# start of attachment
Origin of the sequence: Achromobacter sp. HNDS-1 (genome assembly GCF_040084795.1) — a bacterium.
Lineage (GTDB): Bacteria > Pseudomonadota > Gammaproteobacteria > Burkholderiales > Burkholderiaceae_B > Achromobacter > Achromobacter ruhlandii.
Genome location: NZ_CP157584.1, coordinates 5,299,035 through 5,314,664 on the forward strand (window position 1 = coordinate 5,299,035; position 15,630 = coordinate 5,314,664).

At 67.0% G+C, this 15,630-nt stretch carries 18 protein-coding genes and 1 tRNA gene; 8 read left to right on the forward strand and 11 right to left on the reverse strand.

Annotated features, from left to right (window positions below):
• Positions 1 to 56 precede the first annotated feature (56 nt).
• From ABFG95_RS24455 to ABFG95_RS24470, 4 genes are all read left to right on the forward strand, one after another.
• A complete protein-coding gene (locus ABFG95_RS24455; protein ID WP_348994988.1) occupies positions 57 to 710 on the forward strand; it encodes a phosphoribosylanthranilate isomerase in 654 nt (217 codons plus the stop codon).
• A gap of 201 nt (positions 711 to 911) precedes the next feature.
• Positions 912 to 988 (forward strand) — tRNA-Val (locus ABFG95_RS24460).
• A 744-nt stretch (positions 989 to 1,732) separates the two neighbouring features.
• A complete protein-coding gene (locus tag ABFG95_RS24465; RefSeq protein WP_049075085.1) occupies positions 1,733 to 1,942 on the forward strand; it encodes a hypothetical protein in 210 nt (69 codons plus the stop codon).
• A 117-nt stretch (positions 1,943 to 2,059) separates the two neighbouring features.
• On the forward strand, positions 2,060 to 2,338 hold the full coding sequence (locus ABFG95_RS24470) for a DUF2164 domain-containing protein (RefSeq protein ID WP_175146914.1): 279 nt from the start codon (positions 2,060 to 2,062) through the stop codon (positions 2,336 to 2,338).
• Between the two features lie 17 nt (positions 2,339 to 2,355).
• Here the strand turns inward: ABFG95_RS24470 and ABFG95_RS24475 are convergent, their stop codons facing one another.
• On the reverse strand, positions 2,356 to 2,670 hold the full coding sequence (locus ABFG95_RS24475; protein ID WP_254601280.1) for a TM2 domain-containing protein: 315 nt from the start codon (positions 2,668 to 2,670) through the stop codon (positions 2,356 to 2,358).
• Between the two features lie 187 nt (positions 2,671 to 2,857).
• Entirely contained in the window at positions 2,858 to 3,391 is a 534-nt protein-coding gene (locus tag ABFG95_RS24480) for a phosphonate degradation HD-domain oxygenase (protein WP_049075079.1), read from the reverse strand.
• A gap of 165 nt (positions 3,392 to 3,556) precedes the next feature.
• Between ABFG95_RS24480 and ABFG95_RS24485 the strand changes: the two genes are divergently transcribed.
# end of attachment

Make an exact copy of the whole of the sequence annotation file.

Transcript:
Origin of the sequence: Achromobacter sp. HNDS-1 (genome assembly GCF_040084795.1) — a bacterium.
Lineage (GTDB): Bacteria > Pseudomonadota > Gammaproteobacteria > Burkholderiales > Burkholderiaceae_B > Achromobacter > Achromobacter ruhlandii.
Genome location: NZ_CP157584.1, coordinates 5,299,035 through 5,314,664 on the forward strand (window position 1 = coordinate 5,299,035; position 15,630 = coordinate 5,314,664).

At 67.0% G+C, this 15,630-nt stretch carries 18 protein-coding genes and 1 tRNA gene; 8 read left to right on the forward strand and 11 right to left on the reverse strand.

Annotated features, from left to right (window positions below):
• Positions 1 to 56 precede the first annotated feature (56 nt).
• From ABFG95_RS24455 to ABFG95_RS24470, 4 genes are all read left to right on the forward strand, one after another.
• A complete protein-coding gene (locus ABFG95_RS24455; protein ID WP_348994988.1) occupies positions 57 to 710 on the forward strand; it encodes a phosphoribosylanthranilate isomerase in 654 nt (217 codons plus the stop codon).
• A gap of 201 nt (positions 711 to 911) precedes the next feature.
• Positions 912 to 988 (forward strand) — tRNA-Val (locus ABFG95_RS24460).
• A 744-nt stretch (positions 989 to 1,732) separates the two neighbouring features.
• A complete protein-coding gene (locus tag ABFG95_RS24465; RefSeq protein WP_049075085.1) occupies positions 1,733 to 1,942 on the forward strand; it encodes a hypothetical protein in 210 nt (69 codons plus the stop codon).
• A 117-nt stretch (positions 1,943 to 2,059) separates the two neighbouring features.
• On the forward strand, positions 2,060 to 2,338 hold the full coding sequence (locus ABFG95_RS24470) for a DUF2164 domain-containing protein (RefSeq protein ID WP_175146914.1): 279 nt from the start codon (positions 2,060 to 2,062) through the stop codon (positions 2,336 to 2,338).
• Between the two features lie 17 nt (positions 2,339 to 2,355).
• Here the strand turns inward: ABFG95_RS24470 and ABFG95_RS24475 are convergent, their stop codons facing one another.
• On the reverse strand, positions 2,356 to 2,670 hold the full coding sequence (locus ABFG95_RS24475; protein ID WP_254601280.1) for a TM2 domain-containing protein: 315 nt from the start codon (positions 2,668 to 2,670) through the stop codon (positions 2,356 to 2,358).
• Between the two features lie 187 nt (positions 2,671 to 2,857).
• Entirely contained in the window at positions 2,858 to 3,391 is a 534-nt protein-coding gene (locus tag ABFG95_RS24480) for a phosphonate degradation HD-domain oxygenase (protein WP_049075079.1), read from the reverse strand.
• A gap of 165 nt (positions 3,392 to 3,556) precedes the next feature.
• Between ABFG95_RS24480 and ABFG95_RS24485 the strand changes: the two genes are divergently transcribed.